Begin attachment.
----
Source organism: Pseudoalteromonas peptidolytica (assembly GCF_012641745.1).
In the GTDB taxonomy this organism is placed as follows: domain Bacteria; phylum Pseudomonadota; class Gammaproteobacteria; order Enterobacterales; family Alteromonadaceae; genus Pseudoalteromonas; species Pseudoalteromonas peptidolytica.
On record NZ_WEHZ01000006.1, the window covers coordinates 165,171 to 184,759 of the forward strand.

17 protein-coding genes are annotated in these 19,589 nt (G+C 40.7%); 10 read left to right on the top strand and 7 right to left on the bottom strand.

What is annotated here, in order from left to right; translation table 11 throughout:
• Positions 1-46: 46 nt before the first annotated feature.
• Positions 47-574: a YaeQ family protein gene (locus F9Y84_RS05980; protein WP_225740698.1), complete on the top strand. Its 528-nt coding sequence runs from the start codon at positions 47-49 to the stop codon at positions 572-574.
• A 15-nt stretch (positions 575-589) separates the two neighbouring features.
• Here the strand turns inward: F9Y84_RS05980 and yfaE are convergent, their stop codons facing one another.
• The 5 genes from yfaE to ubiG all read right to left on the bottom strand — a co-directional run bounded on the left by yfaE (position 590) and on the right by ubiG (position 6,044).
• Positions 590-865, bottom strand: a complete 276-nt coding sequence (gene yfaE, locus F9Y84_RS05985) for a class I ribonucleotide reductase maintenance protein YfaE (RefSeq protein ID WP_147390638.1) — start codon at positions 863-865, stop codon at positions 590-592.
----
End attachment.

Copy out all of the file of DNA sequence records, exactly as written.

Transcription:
Source organism: Pseudoalteromonas peptidolytica (assembly GCF_012641745.1).
In the GTDB taxonomy this organism is placed as follows: domain Bacteria; phylum Pseudomonadota; class Gammaproteobacteria; order Enterobacterales; family Alteromonadaceae; genus Pseudoalteromonas; species Pseudoalteromonas peptidolytica.
On record NZ_WEHZ01000006.1, the window covers coordinates 165,171 to 184,759 of the forward strand.

17 protein-coding genes are annotated in these 19,589 nt (G+C 40.7%); 10 read left to right on the top strand and 7 right to left on the bottom strand.

What is annotated here, in order from left to right; translation table 11 throughout:
• Positions 1-46: 46 nt before the first annotated feature.
• Positions 47-574: a YaeQ family protein gene (locus F9Y84_RS05980; protein WP_225740698.1), complete on the top strand. Its 528-nt coding sequence runs from the start codon at positions 47-49 to the stop codon at positions 572-574.
• A 15-nt stretch (positions 575-589) separates the two neighbouring features.
• Here the strand turns inward: F9Y84_RS05980 and yfaE are convergent, their stop codons facing one another.
• The 5 genes from yfaE to ubiG all read right to left on the bottom strand — a co-directional run bounded on the left by yfaE (position 590) and on the right by ubiG (position 6,044).
• Positions 590-865, bottom strand: a complete 276-nt coding sequence (gene yfaE, locus F9Y84_RS05985) for a class I ribonucleotide reductase maintenance protein YfaE (RefSeq protein ID WP_147390638.1) — start codon at positions 863-865, stop codon at positions 590-592.